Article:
Thanks to Lasik, Cristina Leon was free of glasses at her wedding
For Cristina Leon, laser eye surgery has been beneficial both personally and professionally.
As a dental hygienist, Cristina León depends on good vision to do her job well. The 27-year-old Cary resident wore glasses to compensate for her nearsightedness, which was diagnosed seven years ago, and even embraced them as a fashion statement. “Initially I incorporated them into my look,” she says. “They were my thing.”
But over time, the disadvantages of wearing glasses began to add up. “At work we wear protective goggles when we are cleaning teeth,” she says. “I had to wear my glasses with panels on the sides, but spray and grainy particles would get on them. My glasses got completely scratched, like they were run over with sand paper.” Her glasses also repeatedly slid down her nose, and she would have to push them back up over the bridge with her gloved hand.
In the long-term I knew I’d be more comfortable without glasses.
León tried contact lenses to get around these problems, but they didn’t work for her. “I’m hypersensitive,” she says. “I always felt like I had a fingernail in my eye.” Plus, when she needed to wear sunglasses, she could never find her one pair of prescription shades.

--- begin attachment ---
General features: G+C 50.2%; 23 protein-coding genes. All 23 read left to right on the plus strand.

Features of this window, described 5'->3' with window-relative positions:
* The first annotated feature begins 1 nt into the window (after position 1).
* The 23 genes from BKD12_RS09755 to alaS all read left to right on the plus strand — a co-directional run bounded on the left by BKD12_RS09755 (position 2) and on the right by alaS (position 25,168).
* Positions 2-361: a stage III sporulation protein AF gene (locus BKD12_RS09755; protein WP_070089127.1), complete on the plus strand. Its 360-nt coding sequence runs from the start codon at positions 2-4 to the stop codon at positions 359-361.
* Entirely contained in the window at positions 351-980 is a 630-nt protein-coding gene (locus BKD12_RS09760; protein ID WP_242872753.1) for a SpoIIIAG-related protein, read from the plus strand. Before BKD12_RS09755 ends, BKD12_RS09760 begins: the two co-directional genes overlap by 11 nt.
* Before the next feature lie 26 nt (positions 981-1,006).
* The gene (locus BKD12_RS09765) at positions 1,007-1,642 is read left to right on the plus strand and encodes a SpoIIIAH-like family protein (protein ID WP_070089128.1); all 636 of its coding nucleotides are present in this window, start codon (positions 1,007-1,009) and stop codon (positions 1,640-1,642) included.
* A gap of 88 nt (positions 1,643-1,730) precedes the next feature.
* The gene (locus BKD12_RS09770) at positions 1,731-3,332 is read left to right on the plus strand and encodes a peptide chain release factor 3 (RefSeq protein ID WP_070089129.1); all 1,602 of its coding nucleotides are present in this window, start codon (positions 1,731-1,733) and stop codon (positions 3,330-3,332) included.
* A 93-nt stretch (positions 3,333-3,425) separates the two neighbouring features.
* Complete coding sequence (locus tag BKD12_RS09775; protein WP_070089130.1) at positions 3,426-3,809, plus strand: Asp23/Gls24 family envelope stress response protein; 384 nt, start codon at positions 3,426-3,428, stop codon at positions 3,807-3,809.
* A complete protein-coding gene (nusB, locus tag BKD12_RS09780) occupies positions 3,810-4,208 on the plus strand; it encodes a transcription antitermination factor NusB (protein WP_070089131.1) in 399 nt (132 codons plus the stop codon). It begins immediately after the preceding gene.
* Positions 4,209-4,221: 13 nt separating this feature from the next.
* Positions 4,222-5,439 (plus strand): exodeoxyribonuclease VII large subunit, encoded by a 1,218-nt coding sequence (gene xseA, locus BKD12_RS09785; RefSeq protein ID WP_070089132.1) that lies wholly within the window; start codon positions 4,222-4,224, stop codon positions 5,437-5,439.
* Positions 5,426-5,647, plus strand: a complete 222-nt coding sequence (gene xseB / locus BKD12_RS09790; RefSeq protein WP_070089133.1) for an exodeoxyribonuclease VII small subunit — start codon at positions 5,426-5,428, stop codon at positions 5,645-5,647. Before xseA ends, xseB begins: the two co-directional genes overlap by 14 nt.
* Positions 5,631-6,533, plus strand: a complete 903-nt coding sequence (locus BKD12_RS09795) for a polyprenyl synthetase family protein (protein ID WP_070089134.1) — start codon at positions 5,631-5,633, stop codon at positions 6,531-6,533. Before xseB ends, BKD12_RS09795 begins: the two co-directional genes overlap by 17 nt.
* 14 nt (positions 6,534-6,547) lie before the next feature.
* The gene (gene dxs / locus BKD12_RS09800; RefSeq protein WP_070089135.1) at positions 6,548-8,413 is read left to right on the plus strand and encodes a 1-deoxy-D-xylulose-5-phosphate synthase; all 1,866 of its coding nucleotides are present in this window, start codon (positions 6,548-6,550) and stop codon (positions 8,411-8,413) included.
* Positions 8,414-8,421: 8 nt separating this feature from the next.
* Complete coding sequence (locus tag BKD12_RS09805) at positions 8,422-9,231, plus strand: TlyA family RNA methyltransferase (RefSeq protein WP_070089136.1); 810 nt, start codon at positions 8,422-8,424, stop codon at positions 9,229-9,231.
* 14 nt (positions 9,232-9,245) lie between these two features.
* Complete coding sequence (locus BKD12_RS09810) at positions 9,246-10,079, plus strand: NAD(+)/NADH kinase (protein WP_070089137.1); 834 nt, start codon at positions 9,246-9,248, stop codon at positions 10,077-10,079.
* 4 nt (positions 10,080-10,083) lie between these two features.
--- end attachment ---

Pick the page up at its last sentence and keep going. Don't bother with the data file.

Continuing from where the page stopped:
After getting engaged last fall, León decided it was finally time to give up the need for glasses or contacts. She sought help from Duke corneal specialist, Dr. Preeya K. Gupta, MD, who performs vision procedures at the Duke Eye Center at Page Road. The center has a state-of-the-art refractive suite and offers free evaluations to determine who is a good candidate for LASIK.
Gupta performed several tests on León’s eyes and decided she fit the bill. Surgery was scheduled for January 2015.
Prior to LASIK, patients are given a sedative and numbing eye drops, so they don’t experience pain. “We use a laser to make a protective flap in the cornea and then lift the flap and use an excimer laser to reshape the cornea, which corrects the vision,” says Gupta. “It’s like putting the patient’s corrective prescription right onto the eye.” The goal is to reduce a person’s need for glasses or contacts. (Patients who wear contact lenses discontinue them for about two weeks before getting LASIK.)
The procedure takes about ten minutes, and recovery is simple. “Usually by the next day, the patient is seeing very well,” says Gupta. Some patients experience temporary eye dryness, and there is a risk of glare. But, she says, “with our modern lasers, the risk is very small.”
No Complications; Seeing Better Than Ever
León’s experience was typical. She has had no complications and now sees better than ever without glasses, just in time for her upcoming wedding. “In the long-term I knew I’d be more comfortable without glasses,” she says. “But I also wanted to be glasses-free in my wedding portraits.”